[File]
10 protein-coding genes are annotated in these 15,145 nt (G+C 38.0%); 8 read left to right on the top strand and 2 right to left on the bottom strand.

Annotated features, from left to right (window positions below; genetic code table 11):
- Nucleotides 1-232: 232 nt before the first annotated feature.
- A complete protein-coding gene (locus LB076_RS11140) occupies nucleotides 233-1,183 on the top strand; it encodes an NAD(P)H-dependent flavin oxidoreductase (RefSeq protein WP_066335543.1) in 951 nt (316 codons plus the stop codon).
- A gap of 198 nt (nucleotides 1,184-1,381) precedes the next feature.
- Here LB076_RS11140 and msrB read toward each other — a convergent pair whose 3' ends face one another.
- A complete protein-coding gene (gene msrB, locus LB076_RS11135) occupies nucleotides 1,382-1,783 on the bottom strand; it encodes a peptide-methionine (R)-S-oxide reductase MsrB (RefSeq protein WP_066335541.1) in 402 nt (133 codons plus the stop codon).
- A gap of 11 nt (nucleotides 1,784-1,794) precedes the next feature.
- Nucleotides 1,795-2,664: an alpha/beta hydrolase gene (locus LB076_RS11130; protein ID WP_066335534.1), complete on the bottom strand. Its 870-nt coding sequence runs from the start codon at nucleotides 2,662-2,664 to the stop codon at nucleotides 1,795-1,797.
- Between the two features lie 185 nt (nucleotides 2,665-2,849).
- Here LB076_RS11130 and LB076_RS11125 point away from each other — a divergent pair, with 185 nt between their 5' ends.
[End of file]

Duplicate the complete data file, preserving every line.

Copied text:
10 protein-coding genes are annotated in these 15,145 nt (G+C 38.0%); 8 read left to right on the top strand and 2 right to left on the bottom strand.

Annotated features, from left to right (window positions below; genetic code table 11):
- Nucleotides 1-232: 232 nt before the first annotated feature.
- A complete protein-coding gene (locus LB076_RS11140) occupies nucleotides 233-1,183 on the top strand; it encodes an NAD(P)H-dependent flavin oxidoreductase (RefSeq protein WP_066335543.1) in 951 nt (316 codons plus the stop codon).
- A gap of 198 nt (nucleotides 1,184-1,381) precedes the next feature.
- Here LB076_RS11140 and msrB read toward each other — a convergent pair whose 3' ends face one another.
- A complete protein-coding gene (gene msrB, locus LB076_RS11135) occupies nucleotides 1,382-1,783 on the bottom strand; it encodes a peptide-methionine (R)-S-oxide reductase MsrB (RefSeq protein WP_066335541.1) in 402 nt (133 codons plus the stop codon).
- A gap of 11 nt (nucleotides 1,784-1,794) precedes the next feature.
- Nucleotides 1,795-2,664: an alpha/beta hydrolase gene (locus LB076_RS11130; protein ID WP_066335534.1), complete on the bottom strand. Its 870-nt coding sequence runs from the start codon at nucleotides 2,662-2,664 to the stop codon at nucleotides 1,795-1,797.
- Between the two features lie 185 nt (nucleotides 2,665-2,849).
- Here LB076_RS11130 and LB076_RS11125 point away from each other — a divergent pair, with 185 nt between their 5' ends.